A revised US proposal for lifting a global ban on nuclear trade with India does not go far enough to defuse fears the move could shred non-proliferation standards, diplomats said on Sunday.
Washington sent a fresh draft plan to fellow members of the Nuclear Suppliers Group (NSG) on Saturday after many in the 45-nation NSG demanded conditions for waiving their rules to deal with a nation that is outside the Non-Proliferation Treaty (NPT).
The US needs an unprecedented NSG exemption to help seal its 2005 civilian nuclear energy deal with India. But an attempt to push through a waiver was blocked at an August 21-22 NSG meeting.
Six nations, backed by at least 15 more in the cartel, who must decide unanimously, demanded amendments to ensure that Indian access to nuclear markets would not indirectly benefit its atomic bomb programme. But diplomats said the changes were cosmetic in the face of Indian insistence on a “clean” exemption and this made it unlikely a follow-up NSG conclave set for Thursday and Friday could agree a solution.
Without NSG action in early September, the US Congress may run out of time for final ratification of the deal before it adjourns at the end of the month for autumn elections. That would leave the deal in indefinite limbo.
“Agreement looks unlikely this week. The red lines of India and concerned NSG members remain too far apart. India will have to give more,” said one diplomat, on conditions of anonimity, as the bloc’s deliberations are confidential.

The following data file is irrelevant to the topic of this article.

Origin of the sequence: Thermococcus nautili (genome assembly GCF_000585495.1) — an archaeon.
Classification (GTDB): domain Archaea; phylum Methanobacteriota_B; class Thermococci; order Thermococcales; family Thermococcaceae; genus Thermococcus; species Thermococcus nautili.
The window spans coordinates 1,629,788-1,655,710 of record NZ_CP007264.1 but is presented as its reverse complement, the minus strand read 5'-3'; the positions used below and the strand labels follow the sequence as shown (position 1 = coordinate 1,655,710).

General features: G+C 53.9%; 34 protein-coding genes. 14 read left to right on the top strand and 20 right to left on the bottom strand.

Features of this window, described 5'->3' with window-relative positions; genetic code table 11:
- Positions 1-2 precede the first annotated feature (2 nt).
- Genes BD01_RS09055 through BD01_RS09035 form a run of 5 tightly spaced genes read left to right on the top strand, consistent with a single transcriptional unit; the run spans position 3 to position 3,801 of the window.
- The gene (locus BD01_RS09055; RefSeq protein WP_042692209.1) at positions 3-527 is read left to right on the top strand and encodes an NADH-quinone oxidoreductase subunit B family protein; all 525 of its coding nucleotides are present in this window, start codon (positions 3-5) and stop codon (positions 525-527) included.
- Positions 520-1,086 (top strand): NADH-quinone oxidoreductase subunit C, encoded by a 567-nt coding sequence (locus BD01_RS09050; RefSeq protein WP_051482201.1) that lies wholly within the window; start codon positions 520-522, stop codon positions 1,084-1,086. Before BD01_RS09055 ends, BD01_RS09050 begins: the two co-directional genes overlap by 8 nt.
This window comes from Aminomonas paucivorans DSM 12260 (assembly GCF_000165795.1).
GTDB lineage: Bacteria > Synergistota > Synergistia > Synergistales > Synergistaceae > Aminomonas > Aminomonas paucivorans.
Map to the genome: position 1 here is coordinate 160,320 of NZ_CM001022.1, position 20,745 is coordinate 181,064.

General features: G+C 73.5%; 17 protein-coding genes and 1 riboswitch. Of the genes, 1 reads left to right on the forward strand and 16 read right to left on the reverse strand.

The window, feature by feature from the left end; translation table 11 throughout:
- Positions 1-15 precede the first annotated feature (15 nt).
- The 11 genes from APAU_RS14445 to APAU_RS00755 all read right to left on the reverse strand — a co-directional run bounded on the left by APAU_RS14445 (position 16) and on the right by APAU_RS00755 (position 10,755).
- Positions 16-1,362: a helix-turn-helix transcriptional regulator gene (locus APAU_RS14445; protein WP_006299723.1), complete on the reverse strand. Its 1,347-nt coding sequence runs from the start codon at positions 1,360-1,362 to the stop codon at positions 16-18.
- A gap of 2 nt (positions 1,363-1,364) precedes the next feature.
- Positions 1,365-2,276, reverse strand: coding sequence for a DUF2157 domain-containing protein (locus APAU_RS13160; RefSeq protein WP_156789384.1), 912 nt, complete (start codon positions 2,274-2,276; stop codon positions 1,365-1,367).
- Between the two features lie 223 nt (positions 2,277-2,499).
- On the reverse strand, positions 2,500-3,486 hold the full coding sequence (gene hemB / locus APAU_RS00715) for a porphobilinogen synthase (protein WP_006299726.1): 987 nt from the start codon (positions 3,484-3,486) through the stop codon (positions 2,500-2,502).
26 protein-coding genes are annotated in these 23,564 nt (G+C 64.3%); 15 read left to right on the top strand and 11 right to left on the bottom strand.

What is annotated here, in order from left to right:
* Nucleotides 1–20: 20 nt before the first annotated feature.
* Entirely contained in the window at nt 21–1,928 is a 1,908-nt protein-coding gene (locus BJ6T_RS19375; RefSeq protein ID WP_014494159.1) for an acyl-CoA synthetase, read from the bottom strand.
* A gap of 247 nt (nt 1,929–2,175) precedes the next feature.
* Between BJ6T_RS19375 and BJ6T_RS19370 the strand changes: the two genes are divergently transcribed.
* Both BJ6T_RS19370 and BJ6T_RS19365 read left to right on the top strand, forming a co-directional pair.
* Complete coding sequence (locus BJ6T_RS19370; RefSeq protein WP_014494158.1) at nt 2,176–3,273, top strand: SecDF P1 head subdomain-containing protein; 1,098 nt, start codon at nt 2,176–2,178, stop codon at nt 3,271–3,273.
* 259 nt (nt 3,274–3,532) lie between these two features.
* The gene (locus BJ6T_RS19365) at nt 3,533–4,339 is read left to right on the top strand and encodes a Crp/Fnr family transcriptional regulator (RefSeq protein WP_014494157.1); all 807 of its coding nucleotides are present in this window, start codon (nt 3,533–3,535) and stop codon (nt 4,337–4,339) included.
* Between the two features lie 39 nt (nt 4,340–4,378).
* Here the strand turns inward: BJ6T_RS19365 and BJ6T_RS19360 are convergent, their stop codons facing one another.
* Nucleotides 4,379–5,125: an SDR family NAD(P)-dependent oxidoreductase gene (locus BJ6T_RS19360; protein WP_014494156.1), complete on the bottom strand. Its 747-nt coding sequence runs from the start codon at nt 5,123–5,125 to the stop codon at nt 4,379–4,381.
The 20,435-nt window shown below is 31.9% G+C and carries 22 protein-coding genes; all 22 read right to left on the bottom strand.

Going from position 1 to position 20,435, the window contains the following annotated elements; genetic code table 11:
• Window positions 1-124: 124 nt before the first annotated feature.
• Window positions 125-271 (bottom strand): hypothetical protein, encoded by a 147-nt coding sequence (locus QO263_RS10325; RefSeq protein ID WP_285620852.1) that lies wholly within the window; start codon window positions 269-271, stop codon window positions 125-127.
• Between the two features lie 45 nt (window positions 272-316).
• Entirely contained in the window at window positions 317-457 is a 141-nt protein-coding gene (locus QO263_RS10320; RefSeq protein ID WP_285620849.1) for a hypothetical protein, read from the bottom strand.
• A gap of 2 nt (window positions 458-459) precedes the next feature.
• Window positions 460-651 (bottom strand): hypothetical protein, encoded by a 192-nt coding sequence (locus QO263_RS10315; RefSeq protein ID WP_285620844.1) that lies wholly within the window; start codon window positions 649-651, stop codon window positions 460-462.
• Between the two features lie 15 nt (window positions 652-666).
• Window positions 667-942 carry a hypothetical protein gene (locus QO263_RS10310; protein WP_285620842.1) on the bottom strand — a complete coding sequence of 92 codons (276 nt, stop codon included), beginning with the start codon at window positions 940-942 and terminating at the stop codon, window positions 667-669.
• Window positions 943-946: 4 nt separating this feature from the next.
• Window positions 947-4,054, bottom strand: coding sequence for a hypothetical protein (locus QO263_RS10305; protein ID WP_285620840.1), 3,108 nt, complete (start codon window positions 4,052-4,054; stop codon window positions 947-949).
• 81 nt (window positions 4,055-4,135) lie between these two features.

The deal is controversial as India has shunned the NPT that commits members to nuclear disarmament, and a test ban treaty after developing atom bombs with Western technology imported for peaceful nuclear energy. Washington and some allies assert it will shift the world’s largest democracy toward the non-proliferation mainstream and fight global warming by fostering use of low-polluting nuclear energy in developing economies.
Diplomats said “like-minded” NSG states remained set on conditions including a trade halt if India tests a bomb again, transfers of fuel-enrichment or reprocessing technology that could be replicated for bomb making, and periodic waiver reviews.
“(Our) red lines are sacrosanct and if these are not met we can’t endorse the agreement,” India’s national security adviser M.K. Narayanan told television channel CNN IBN. But Daryl Kimball of the Arms Control Association think-tank wrote in a commentary: “The proposal makes no substantive concessions and is essentially the same as the earlier (one). This is insulting, irresponsible and should be flatly rejected,” he said.